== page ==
UK economic growth exceeds forecasts in May, driven by British carmakers
The British economy grew by more than expected in May, supported by stronger car production in the wake of Brexit-related shutdowns, according to data from the Office of National Statistics.
UK economic growth exceeded forecasts in May, spurred on by a resurgence in British car production after Brexit-related shutdowns hurt the sector earlier in the year, according to data from the Office of National Statistics (ONS).
British economic growth grew by 0.3% in May after contracting by 0.4% in April, the ONS said.
‘The economy returned to growth in the month of May, following the fall seen in April. This was mainly due to the partial recovery in car production,’ ONS statistician Rob Kent-Smith said.
British carmakers prop up ailing UK economy
British carmakers initiated their summer shutdowns early in April to minimise the impact of Brexit on its the original March 29 deadline only for it to be pushed back to October 31.
Despite the Brexit shambles, however, British carmakers output rebounded significantly in May, helping to improve growth and ease investors concerns about the pace of the country’s economic slowdown.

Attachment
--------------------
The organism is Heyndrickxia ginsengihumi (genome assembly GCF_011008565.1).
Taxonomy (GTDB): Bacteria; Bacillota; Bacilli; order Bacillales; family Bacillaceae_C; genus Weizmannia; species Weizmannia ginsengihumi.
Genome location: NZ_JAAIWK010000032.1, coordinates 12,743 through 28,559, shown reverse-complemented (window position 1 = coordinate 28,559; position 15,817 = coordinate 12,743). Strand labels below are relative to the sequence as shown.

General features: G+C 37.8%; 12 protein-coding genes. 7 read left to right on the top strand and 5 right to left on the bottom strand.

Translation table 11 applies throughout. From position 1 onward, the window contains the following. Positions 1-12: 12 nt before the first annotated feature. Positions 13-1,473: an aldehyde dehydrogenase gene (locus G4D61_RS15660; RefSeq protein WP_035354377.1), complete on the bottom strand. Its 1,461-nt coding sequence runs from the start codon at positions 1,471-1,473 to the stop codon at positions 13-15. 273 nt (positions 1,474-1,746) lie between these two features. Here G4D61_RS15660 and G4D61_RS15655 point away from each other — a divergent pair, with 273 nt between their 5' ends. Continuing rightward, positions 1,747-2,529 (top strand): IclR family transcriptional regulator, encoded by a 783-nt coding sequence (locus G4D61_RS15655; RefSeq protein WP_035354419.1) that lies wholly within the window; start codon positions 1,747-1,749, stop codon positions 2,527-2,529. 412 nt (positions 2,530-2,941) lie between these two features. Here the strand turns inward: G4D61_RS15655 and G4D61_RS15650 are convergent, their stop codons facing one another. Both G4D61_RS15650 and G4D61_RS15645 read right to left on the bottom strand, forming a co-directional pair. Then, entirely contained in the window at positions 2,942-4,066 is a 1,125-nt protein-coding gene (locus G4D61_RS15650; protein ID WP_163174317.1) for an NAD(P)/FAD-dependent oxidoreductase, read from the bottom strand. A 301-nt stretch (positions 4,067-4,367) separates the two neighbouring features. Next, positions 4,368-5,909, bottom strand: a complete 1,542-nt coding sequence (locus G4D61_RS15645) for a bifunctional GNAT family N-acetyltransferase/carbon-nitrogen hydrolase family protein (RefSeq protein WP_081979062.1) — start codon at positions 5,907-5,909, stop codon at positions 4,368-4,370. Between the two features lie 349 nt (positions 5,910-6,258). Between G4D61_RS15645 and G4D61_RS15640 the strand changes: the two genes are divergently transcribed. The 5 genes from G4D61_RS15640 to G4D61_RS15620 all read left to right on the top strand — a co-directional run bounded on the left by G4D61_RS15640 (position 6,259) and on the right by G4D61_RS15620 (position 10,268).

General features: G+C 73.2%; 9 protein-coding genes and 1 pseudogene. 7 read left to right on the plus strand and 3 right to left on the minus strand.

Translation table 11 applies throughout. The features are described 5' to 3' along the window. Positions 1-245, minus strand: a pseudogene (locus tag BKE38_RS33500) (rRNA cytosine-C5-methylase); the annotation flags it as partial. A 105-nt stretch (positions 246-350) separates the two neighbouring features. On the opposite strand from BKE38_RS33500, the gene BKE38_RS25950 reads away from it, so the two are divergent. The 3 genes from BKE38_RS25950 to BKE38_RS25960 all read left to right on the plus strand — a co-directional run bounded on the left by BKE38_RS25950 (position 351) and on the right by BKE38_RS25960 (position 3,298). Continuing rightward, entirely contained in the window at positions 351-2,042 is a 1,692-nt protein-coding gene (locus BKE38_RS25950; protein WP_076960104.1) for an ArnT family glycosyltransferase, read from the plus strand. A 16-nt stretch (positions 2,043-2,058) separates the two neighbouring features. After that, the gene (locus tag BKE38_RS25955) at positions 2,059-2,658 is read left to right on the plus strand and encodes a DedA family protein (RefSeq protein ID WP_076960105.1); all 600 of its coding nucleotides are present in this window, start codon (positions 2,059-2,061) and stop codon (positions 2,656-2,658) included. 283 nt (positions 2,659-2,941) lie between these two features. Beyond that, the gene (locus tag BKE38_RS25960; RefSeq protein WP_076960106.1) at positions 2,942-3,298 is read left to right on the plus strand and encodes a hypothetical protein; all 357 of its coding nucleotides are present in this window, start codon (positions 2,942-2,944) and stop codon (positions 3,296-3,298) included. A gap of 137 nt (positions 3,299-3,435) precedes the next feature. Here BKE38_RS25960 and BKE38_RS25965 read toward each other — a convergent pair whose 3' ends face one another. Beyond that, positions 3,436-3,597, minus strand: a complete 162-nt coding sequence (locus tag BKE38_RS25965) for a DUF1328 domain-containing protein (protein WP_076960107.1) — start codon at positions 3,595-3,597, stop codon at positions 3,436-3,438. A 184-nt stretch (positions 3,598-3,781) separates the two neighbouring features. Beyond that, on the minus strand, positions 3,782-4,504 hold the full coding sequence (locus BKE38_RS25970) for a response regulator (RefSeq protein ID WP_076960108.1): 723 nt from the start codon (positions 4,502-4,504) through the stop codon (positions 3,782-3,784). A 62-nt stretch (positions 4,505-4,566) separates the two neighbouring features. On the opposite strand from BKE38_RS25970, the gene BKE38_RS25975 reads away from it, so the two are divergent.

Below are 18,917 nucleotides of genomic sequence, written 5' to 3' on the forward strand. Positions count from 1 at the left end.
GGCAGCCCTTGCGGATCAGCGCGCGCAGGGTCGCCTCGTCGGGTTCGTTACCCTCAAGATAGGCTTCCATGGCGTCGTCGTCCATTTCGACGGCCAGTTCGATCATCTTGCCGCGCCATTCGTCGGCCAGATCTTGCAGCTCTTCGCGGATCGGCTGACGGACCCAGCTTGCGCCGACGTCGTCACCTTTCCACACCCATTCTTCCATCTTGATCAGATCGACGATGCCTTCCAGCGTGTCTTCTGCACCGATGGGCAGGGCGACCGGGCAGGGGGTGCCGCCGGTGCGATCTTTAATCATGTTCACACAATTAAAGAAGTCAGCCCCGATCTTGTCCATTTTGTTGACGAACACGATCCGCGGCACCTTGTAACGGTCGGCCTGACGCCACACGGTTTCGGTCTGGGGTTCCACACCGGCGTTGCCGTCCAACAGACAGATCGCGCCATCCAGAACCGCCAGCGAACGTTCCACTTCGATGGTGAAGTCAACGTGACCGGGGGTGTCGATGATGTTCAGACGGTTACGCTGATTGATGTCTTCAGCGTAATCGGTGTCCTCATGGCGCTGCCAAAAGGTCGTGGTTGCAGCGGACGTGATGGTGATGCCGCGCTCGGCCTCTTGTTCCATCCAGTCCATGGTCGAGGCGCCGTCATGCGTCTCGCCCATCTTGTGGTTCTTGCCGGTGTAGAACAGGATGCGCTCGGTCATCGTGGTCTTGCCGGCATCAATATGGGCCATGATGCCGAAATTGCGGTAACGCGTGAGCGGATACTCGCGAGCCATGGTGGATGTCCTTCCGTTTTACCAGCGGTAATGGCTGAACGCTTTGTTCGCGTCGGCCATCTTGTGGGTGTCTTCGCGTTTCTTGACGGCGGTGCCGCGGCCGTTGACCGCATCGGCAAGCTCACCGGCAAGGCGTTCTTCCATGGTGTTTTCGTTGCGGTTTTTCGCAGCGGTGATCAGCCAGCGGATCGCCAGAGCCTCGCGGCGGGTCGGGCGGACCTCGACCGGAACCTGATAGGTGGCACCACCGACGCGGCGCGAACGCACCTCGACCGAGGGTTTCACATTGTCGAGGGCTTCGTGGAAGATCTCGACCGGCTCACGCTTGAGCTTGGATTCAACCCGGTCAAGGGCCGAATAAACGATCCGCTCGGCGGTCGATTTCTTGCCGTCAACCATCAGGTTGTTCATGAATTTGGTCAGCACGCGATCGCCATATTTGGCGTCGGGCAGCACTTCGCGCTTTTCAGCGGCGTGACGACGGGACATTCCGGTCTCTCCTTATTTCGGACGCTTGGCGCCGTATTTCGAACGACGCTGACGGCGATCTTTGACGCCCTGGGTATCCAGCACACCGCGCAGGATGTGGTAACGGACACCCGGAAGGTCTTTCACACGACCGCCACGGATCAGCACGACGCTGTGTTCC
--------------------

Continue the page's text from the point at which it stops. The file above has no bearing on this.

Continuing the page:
In fact, output in the three months to May ended up being 0.3% higher than in the previous three-month period, exceeding forecasts for growth of 0.1%
Bank of England feared UK economy would flatline in Q2
The Bank of England (BoE) had raised concerns that global trade tensions, particularly between the US and China, combined with Brexit uncertainty, would spell disaster for the UK economy.
Last month, the BoE said that it expected economic growth to flatline during in the second quarter (Q2) of the year, after the UK recorded 0.5% growth in the previous quarter.
However, data from the ONS suggests that the UK economy could expand slightly in Q2, despite contracting by 0.4% in April.
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